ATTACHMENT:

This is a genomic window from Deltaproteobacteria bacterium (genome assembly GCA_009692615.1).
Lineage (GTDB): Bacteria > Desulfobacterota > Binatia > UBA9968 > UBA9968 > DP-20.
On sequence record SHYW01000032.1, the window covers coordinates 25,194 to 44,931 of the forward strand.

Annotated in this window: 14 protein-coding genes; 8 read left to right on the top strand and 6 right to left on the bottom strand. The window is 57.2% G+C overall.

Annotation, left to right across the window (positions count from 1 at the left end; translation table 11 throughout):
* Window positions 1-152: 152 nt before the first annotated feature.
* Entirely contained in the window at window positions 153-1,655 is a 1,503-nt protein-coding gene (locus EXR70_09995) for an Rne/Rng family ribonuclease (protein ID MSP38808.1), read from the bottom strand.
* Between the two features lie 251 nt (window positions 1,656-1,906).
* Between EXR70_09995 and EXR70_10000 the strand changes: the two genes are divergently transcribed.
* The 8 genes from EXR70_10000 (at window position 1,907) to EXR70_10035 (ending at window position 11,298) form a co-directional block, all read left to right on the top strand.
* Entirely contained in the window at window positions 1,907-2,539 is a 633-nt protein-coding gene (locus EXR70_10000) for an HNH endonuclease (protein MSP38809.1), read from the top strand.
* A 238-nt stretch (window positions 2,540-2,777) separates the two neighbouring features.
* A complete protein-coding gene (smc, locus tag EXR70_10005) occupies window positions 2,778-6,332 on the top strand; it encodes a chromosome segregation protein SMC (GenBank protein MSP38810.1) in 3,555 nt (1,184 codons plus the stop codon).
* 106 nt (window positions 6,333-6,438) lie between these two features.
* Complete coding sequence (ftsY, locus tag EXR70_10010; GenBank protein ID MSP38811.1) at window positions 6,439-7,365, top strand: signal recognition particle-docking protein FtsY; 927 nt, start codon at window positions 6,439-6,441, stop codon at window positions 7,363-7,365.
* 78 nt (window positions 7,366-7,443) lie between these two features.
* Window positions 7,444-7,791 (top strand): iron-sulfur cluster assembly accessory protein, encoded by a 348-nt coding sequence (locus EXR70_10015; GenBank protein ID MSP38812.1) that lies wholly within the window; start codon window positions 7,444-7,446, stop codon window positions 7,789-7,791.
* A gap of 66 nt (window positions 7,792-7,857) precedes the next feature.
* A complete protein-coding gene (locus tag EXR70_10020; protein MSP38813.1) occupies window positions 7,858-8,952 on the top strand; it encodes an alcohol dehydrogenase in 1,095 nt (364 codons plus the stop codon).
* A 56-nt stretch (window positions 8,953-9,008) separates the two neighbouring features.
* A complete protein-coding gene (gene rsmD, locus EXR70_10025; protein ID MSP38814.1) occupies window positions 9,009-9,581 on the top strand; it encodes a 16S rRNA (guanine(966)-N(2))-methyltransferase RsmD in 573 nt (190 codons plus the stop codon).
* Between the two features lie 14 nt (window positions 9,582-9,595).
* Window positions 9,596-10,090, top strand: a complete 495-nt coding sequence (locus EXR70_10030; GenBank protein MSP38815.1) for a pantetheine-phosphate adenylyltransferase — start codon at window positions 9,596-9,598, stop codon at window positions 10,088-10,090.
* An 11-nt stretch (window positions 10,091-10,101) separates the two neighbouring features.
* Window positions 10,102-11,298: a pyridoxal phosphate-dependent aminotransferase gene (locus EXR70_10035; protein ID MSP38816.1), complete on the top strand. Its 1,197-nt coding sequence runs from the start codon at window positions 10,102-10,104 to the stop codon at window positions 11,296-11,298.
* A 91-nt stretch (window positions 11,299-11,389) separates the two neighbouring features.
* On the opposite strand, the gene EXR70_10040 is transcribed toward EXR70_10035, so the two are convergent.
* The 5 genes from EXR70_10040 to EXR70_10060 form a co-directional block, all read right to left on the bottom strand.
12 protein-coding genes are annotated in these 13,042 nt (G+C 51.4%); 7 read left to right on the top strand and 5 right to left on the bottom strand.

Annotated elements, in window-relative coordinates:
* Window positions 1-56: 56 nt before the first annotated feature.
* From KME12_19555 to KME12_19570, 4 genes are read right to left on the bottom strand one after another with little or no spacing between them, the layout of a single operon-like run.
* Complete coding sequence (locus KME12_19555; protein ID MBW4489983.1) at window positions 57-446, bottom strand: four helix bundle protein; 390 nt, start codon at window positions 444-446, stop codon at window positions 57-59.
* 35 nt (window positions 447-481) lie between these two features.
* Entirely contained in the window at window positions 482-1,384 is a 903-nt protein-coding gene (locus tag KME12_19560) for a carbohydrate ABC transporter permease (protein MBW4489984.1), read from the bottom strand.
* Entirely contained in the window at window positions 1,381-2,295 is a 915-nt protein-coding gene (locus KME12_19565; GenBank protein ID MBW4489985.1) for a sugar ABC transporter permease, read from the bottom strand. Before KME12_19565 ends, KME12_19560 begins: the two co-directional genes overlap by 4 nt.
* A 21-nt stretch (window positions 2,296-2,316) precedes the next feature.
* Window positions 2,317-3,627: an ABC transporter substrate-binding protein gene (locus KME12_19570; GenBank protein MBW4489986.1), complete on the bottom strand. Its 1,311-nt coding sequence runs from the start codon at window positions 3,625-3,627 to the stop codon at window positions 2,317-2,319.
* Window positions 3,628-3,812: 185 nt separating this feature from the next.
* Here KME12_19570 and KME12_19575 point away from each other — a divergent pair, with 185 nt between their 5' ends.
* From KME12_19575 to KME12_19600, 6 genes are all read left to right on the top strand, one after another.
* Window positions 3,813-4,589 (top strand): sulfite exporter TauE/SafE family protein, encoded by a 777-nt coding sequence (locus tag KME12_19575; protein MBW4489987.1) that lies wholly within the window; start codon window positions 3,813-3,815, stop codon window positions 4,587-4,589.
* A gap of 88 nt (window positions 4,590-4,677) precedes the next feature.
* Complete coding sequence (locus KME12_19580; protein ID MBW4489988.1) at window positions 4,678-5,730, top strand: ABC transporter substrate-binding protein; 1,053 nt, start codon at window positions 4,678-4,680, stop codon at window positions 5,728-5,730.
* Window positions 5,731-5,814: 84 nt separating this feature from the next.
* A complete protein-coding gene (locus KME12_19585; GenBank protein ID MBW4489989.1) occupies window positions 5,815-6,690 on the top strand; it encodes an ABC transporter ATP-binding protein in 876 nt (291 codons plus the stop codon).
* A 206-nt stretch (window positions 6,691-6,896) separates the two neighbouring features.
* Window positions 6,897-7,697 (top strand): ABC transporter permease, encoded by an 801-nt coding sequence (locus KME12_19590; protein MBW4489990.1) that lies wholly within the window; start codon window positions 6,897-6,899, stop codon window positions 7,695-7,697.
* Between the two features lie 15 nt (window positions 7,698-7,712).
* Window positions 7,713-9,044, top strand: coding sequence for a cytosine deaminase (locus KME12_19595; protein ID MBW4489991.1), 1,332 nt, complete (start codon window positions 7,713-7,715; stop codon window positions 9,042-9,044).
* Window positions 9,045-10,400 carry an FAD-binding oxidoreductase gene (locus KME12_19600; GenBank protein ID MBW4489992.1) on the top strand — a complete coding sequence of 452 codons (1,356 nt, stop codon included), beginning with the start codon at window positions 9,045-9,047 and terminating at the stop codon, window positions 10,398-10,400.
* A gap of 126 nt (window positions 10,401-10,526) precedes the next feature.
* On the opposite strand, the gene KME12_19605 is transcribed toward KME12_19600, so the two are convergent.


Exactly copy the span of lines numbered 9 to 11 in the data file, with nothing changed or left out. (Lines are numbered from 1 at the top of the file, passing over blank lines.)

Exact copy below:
* Between EXR70_09995 and EXR70_10000 the strand changes: the two genes are divergently transcribed.
* The 8 genes from EXR70_10000 (at window position 1,907) to EXR70_10035 (ending at window position 11,298) form a co-directional block, all read left to right on the top strand.
* Entirely contained in the window at window positions 1,907-2,539 is a 633-nt protein-coding gene (locus EXR70_10000) for an HNH endonuclease (protein MSP38809.1), read from the top strand.